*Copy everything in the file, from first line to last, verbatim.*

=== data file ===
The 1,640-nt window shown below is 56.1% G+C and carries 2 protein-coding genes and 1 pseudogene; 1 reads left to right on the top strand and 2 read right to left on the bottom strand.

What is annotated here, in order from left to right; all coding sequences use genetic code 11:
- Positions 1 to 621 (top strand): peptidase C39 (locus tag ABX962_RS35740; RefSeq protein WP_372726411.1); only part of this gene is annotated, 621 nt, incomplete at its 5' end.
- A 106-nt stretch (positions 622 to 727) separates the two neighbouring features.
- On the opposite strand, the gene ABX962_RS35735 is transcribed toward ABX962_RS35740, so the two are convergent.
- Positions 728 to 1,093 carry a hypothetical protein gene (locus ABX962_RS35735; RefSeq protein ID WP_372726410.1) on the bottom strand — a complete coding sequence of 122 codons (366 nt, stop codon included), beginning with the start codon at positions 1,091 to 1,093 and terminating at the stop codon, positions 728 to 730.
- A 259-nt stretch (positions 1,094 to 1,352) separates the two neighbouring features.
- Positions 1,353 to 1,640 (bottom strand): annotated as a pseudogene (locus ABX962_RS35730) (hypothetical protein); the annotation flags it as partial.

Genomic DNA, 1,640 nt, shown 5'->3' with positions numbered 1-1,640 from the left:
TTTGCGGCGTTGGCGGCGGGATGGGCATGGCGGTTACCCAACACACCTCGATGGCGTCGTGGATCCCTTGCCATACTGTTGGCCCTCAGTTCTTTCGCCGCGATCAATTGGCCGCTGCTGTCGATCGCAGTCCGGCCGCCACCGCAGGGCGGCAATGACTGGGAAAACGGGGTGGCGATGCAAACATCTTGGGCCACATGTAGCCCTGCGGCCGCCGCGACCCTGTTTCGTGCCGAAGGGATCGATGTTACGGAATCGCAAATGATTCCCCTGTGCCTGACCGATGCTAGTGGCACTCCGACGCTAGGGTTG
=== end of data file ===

The 1,640-nt window shown below is 56.1% G+C and carries 2 protein-coding genes and 1 pseudogene; 1 reads left to right on the top strand and 2 read right to left on the bottom strand.

What is annotated here, in order from left to right; all coding sequences use genetic code 11:
- Positions 1 to 621 (top strand): peptidase C39 (locus tag ABX962_RS35740; RefSeq protein WP_372726411.1); only part of this gene is annotated, 621 nt, incomplete at its 5' end.
- A 106-nt stretch (positions 622 to 727) separates the two neighbouring features.
- On the opposite strand, the gene ABX962_RS35735 is transcribed toward ABX962_RS35740, so the two are convergent.
- Positions 728 to 1,093 carry a hypothetical protein gene (locus ABX962_RS35735; RefSeq protein ID WP_372726410.1) on the bottom strand — a complete coding sequence of 122 codons (366 nt, stop codon included), beginning with the start codon at positions 1,091 to 1,093 and terminating at the stop codon, positions 728 to 730.
- A 259-nt stretch (positions 1,094 to 1,352) separates the two neighbouring features.
- Positions 1,353 to 1,640 (bottom strand): annotated as a pseudogene (locus ABX962_RS35730) (hypothetical protein); the annotation flags it as partial.

Genomic DNA, 1,640 nt, shown 5'->3' with positions numbered 1-1,640 from the left:
TTTGCGGCGTTGGCGGCGGGATGGGCATGGCGGTTACCCAACACACCTCGATGGCGTCGTGGATCCCTTGCCATACTGTTGGCCCTCAGTTCTTTCGCCGCGATCAATTGGCCGCTGCTGTCGATCGCAGTCCGGCCGCCACCGCAGGGCGGCAATGACTGGGAAAACGGGGTGGCGATGCAAACATCTTGGGCCACATGTAGCCCTGCGGCCGCCGCGACCCTGTTTCGTGCCGAAGGGATCGATGTTACGGAATCGCAAATGATTCCCCTGTGCCTGACCGATGCTAGTGGCACTCCGACGCTAGGGTTG